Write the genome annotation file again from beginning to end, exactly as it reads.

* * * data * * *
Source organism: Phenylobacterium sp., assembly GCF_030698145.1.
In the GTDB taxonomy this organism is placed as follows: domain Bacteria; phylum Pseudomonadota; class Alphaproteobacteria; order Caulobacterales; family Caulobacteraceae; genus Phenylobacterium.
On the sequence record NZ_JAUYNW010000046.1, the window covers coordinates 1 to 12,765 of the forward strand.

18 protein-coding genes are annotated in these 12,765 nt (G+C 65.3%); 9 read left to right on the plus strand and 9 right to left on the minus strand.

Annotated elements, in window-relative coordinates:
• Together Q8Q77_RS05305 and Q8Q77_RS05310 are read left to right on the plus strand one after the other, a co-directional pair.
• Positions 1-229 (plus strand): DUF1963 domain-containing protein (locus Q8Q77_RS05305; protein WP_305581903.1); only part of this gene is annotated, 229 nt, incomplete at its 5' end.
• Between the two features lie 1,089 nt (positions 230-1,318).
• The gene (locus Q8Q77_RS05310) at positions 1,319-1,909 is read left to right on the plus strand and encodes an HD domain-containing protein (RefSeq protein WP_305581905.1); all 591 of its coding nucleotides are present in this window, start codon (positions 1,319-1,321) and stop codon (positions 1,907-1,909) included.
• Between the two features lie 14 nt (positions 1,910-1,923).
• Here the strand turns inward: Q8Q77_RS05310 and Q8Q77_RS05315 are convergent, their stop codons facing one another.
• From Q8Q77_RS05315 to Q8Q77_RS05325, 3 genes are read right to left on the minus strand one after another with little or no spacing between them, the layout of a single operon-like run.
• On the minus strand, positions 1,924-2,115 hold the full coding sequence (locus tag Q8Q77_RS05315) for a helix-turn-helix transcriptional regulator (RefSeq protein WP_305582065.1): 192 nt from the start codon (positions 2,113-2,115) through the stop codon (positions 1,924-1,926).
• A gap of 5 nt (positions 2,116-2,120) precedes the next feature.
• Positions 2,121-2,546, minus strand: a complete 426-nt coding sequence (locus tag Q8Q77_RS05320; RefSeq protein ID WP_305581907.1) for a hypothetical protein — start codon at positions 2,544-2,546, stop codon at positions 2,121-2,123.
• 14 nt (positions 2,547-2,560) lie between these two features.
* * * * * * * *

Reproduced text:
Source organism: Phenylobacterium sp., assembly GCF_030698145.1.
In the GTDB taxonomy this organism is placed as follows: domain Bacteria; phylum Pseudomonadota; class Alphaproteobacteria; order Caulobacterales; family Caulobacteraceae; genus Phenylobacterium.
On the sequence record NZ_JAUYNW010000046.1, the window covers coordinates 1 to 12,765 of the forward strand.

18 protein-coding genes are annotated in these 12,765 nt (G+C 65.3%); 9 read left to right on the plus strand and 9 right to left on the minus strand.

Annotated elements, in window-relative coordinates:
• Together Q8Q77_RS05305 and Q8Q77_RS05310 are read left to right on the plus strand one after the other, a co-directional pair.
• Positions 1-229 (plus strand): DUF1963 domain-containing protein (locus Q8Q77_RS05305; protein WP_305581903.1); only part of this gene is annotated, 229 nt, incomplete at its 5' end.
• Between the two features lie 1,089 nt (positions 230-1,318).
• The gene (locus Q8Q77_RS05310) at positions 1,319-1,909 is read left to right on the plus strand and encodes an HD domain-containing protein (RefSeq protein WP_305581905.1); all 591 of its coding nucleotides are present in this window, start codon (positions 1,319-1,321) and stop codon (positions 1,907-1,909) included.
• Between the two features lie 14 nt (positions 1,910-1,923).
• Here the strand turns inward: Q8Q77_RS05310 and Q8Q77_RS05315 are convergent, their stop codons facing one another.
• From Q8Q77_RS05315 to Q8Q77_RS05325, 3 genes are read right to left on the minus strand one after another with little or no spacing between them, the layout of a single operon-like run.
• On the minus strand, positions 1,924-2,115 hold the full coding sequence (locus tag Q8Q77_RS05315) for a helix-turn-helix transcriptional regulator (RefSeq protein WP_305582065.1): 192 nt from the start codon (positions 2,113-2,115) through the stop codon (positions 1,924-1,926).
• A gap of 5 nt (positions 2,116-2,120) precedes the next feature.
• Positions 2,121-2,546, minus strand: a complete 426-nt coding sequence (locus tag Q8Q77_RS05320; RefSeq protein ID WP_305581907.1) for a hypothetical protein — start codon at positions 2,544-2,546, stop codon at positions 2,121-2,123.
• 14 nt (positions 2,547-2,560) lie between these two features.